Distrowatch.com is a wonderful repository of many of the wonders of Linux and the plethora of Distributions that are available. It is a great starting point for me to dive into the lesser known attempts at building a distro and this week, instead of cruising through the top 1000 list…I decided to narrow the focus down and look for a Fedora based Distro that I had not seen or heard of before. Because I am not a big fan of Fedora and .RPMs most of what appeared was foreign to me…but there was one that stood out. Open Xange!
Open Xange uses an interesting take on the KDE Desktop and while the site that sponsors the Distro does a less than perfect job in highlighting the work they have put into this Linux Distro, I was suitably impressed as I fired up the Virtual Machine and started the install of it. One issue that I had been that the Installer was labeled “Install Desktop” and the icon was mixed in with several other “installers” for the Live CD but the Installer was very intuitive and easy enough to follow. The OpenBox Virtual Machine was as always built with 4GB of RAM and 20GB of HDD. The Download and Install took a grand total of less than 15 minutes which is very impressive and coming in at CD sized Open Xange was looking very impressive at this stage. The first boot though established the User Profile and the Hardware Profile so I quickly gave it a quick reboot and was quite impressed with its quick response time and fast boot (under 25 seconds).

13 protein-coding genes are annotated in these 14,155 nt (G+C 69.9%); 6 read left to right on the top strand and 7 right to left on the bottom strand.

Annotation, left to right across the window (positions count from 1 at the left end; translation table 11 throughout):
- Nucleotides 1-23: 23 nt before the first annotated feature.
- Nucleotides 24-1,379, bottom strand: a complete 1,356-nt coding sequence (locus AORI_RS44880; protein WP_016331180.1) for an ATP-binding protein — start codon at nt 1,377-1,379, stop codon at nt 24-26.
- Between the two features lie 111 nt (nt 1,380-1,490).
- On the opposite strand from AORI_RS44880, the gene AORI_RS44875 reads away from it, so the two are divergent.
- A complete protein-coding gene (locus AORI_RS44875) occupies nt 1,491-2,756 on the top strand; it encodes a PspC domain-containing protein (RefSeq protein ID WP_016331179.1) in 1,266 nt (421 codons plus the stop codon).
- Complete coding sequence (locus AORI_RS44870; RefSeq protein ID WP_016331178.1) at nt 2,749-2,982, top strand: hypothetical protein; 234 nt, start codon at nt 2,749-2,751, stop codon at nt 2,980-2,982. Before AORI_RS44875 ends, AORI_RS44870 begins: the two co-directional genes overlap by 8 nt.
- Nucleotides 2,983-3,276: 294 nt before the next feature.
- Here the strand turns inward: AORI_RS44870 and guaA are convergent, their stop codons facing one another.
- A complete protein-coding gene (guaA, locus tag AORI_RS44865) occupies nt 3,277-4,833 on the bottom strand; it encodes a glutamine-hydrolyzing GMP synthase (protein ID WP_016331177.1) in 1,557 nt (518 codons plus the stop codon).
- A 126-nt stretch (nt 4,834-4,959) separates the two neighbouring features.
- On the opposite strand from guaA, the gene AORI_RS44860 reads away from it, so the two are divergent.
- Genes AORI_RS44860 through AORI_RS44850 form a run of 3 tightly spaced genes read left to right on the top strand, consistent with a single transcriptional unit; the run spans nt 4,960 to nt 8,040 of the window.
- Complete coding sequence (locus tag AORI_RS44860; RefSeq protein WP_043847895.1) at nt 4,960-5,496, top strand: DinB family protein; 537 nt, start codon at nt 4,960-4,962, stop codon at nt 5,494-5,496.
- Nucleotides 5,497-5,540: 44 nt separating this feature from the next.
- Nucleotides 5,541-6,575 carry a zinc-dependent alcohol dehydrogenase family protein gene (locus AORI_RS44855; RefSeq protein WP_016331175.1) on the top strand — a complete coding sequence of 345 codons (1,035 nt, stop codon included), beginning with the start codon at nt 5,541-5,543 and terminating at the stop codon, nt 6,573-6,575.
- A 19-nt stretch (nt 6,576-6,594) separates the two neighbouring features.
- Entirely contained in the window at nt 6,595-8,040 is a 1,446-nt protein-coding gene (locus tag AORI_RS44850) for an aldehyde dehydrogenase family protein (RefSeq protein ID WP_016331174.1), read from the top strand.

The one strange thing that did occur is the desktop panel that I used to install the Distro…was still present on first boot, but none of the links worked so the quick install Office and other options were now hidden deep within the Software Management Solution, which in my opinion has always been the biggest downfall of RPM based Distros.
To look at what comes with this 690+ MB download though, I was fairly impressed:
- Internet – Firefox (15.0.1) and Konqueror
- Graphics – KolourPaint, KSnapshot
- Multimedia – VLC
So to properly give this Distro a test I would need to install several additional packages and that would mean heading off to Apper (the Distro’s Software Management solution) and to my surprise…it would not connect to anything. It would not show the Installed Packages, allow me to force an Update and most importantly dive into the repositories to make the Distro fully Usable as a Desktop Machine. After backing out and trying again…I found under the settings of Apper that there were no repositories included for it to scan…which is a bit of a problem…and the reality is…the option to add Repos was grayed out and I could not add anything in.
From solid beginnings this challenge was not one that I could easily overcome. The online documentation for the distro is, to say the least…poor. I jumped over to the Fedora Documentation and did a quick refresher on YUM and was able to manually install LibreOffice and TheGimp but in 2013 there is no reason why there should not be a graphical interface that makes it easier to do than to leverage the Console every time you want to make any changes to the system.
Amazingly using the YUM command revealed a required update of over 300 MB…which likely would cover off several Security Patches and important updates for both the OS and the pre-installed apps but not being able to leverage a normal update or install manager…it makes Open Xange not very user-friendly for new or moderate Linux Users. For all the goodness and hope that I had for this Distro…I am starting to rethink the Title…but then again…maybe not!
As for a rating…the good start is far offset by the lack of thought on usability of the distro beyond a LiveCD and for that reason, I can not recommend the use, download or continuation of this distro.
Cheers and Happy Sunday
Chris J Powell